steve By Steven Yeung, M.S..

Registration is open for the webinar: “Dietary Considerations to Optimize NASH in Rodent Models” that will be presented by Dr. Sridhar Radhakrishnan. This webinar is hosted by Taconic Biosciences and is part of their Nonalcoholic Steatohepatitis (NASH) Symposium entitled: “Advancing NASH Research with Mice: Best Practices and Applications of Westernized Diets.”

Date: Thursday, August 25, 2022, 11 AM ET

Register here: https://bit.ly/3B3sOAV

Key takeaways from this webinar include:

1. Different models of Nonalcoholic fatty liver disease (NAFLD) in rodents with details on nutrient modifications in animal diets and timeframes for phenotype development.
2. Advantages and disadvantages of different models of rodent NASH/fibrosis.
3. Tips on NASH model selection including identifying the right rodent model/strain, and choosing appropriate experimental and control diets.

ABSTRACT
NAFLD is a complex spectrum of disorders ranging from simple benign steatosis to more aggressive forms of NASH and fibrosis. Purified diets formulated with specific nutritional components can drive the entire spectrum of NAFLD in rodent models. Although they may not perfectly replicate the clinical and histological features of human NAFLD, they provide a model to gain further understanding of disease progression in humans. Because of the growing demand for diets for NAFLD research, using our unique understanding of how manipulation of dietary components can alter disease development, the webinar will outline different dietary approaches for NAFLD development in rodent models, and will discuss the timeframes required for disease development and whether human-like NAFLD metabolic disease comorbidities also develop.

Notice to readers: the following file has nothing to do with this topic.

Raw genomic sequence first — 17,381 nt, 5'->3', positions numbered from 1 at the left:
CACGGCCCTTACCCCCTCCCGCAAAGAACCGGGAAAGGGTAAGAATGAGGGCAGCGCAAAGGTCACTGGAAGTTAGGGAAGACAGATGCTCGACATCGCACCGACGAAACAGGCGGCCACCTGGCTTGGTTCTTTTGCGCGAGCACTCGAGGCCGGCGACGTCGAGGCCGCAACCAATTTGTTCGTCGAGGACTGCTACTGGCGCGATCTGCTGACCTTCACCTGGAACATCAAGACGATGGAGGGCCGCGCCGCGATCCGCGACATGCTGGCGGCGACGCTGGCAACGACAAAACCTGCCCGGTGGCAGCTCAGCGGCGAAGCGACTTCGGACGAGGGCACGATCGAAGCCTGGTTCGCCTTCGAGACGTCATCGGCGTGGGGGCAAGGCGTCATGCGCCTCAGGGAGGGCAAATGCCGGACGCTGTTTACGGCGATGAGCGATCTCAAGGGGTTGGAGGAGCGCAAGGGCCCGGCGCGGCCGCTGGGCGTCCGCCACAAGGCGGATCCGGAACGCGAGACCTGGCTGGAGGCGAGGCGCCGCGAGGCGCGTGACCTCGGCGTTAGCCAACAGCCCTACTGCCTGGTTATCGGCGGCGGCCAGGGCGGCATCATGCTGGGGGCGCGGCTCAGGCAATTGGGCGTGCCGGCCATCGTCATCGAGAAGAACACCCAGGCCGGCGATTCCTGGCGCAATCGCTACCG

SPEAKER
Sri’s background is in Pharmaceuticals and Fine Chemicals and he received his PhD in Food Science and Human Nutrition from Colorado State University. Before joining Research Diets, Inc., Sri was a Post-doctoral Scholar in the Department of Food Science, Pennsylvania State University. He has worked with both in vitro and in vivo (mouse and pig) models to screen, evaluate toxicity, study efficacy, and potency of anti-inflammatory and anti-cancer phytochemicals. His background gives him a strong and a unique perspective to assist researchers with their laboratory animal diet formulation needs. He has thoroughly enjoyed helping and collaborating with researchers on different diet induced phenotypes in the last seven years at Research Diets, Inc.